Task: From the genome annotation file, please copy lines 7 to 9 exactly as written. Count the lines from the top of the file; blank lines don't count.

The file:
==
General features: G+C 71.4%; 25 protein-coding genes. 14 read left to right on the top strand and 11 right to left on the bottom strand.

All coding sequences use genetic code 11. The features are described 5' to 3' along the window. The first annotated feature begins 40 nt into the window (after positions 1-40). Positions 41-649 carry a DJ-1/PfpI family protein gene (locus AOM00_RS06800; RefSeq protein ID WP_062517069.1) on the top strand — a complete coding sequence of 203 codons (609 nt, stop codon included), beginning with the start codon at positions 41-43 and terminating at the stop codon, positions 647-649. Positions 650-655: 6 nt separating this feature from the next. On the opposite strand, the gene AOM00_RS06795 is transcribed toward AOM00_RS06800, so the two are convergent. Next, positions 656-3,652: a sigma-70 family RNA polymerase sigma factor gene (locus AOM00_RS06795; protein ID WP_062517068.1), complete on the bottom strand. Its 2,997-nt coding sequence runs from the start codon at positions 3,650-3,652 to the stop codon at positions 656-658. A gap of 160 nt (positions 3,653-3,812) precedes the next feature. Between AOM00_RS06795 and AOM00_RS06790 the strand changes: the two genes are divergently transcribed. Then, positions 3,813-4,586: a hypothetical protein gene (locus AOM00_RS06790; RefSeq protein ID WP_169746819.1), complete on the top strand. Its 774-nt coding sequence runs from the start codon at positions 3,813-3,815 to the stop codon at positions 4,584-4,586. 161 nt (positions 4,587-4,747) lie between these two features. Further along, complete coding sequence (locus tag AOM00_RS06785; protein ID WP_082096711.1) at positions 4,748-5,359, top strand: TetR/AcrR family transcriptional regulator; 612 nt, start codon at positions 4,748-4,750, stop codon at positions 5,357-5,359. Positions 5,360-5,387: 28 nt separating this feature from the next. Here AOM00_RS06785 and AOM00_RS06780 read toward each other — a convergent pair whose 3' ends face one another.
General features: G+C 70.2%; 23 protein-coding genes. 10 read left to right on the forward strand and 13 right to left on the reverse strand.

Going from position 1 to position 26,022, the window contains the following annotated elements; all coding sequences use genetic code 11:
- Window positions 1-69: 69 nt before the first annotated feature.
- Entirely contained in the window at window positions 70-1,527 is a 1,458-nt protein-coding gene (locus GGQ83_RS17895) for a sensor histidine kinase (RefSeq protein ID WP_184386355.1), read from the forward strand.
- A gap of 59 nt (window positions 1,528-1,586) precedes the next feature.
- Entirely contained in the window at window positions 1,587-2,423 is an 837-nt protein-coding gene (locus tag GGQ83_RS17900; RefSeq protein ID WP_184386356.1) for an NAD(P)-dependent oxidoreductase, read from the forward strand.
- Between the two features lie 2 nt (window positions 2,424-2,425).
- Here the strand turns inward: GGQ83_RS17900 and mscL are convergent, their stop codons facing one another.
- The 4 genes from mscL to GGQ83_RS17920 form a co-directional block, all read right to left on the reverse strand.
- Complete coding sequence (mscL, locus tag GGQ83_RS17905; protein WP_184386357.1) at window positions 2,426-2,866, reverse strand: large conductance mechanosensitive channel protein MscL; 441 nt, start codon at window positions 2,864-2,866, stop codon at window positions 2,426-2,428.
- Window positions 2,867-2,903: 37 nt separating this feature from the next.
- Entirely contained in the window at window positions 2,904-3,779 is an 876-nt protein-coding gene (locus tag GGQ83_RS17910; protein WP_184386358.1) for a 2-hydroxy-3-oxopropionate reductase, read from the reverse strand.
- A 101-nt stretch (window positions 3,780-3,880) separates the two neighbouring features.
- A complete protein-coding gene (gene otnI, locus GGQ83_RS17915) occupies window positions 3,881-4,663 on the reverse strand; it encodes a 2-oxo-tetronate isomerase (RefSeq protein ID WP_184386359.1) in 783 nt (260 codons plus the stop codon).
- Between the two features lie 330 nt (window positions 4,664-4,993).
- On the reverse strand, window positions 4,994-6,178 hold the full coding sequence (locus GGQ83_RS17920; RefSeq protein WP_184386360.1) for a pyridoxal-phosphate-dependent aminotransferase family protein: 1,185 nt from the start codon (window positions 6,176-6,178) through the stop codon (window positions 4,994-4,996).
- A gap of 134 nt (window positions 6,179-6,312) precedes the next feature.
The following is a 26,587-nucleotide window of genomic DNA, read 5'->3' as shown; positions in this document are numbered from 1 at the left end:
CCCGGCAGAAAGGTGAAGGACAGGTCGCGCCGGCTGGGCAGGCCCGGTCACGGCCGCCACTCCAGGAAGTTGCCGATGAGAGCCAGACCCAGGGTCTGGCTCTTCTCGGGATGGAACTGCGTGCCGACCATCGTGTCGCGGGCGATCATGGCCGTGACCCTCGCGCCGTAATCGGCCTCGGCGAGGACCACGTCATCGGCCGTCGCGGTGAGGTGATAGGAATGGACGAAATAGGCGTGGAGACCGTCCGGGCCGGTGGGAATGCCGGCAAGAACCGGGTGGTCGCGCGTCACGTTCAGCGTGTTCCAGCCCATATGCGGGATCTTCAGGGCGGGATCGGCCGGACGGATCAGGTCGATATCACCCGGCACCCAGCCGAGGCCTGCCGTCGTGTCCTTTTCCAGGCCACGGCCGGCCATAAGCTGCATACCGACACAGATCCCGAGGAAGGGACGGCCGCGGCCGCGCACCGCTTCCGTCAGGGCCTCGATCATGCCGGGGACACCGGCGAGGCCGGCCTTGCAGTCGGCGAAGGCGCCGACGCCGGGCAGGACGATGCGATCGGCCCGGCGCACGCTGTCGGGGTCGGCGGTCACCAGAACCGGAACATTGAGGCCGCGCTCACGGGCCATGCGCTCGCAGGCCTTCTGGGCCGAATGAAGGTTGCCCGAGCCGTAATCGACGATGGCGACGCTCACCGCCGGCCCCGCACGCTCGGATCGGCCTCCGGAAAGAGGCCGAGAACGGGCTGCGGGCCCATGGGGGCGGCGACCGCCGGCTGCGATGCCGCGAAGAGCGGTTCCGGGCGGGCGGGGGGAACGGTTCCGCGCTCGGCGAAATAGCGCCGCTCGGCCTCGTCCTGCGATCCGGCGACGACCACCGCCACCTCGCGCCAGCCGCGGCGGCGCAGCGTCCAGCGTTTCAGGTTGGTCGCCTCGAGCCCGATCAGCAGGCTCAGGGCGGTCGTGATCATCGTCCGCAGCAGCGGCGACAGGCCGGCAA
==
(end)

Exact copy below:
- A gap of 59 nt (window positions 1,528-1,586) precedes the next feature.
- Entirely contained in the window at window positions 1,587-2,423 is an 837-nt protein-coding gene (locus tag GGQ83_RS17900; RefSeq protein ID WP_184386356.1) for an NAD(P)-dependent oxidoreductase, read from the forward strand.
- Between the two features lie 2 nt (window positions 2,424-2,425).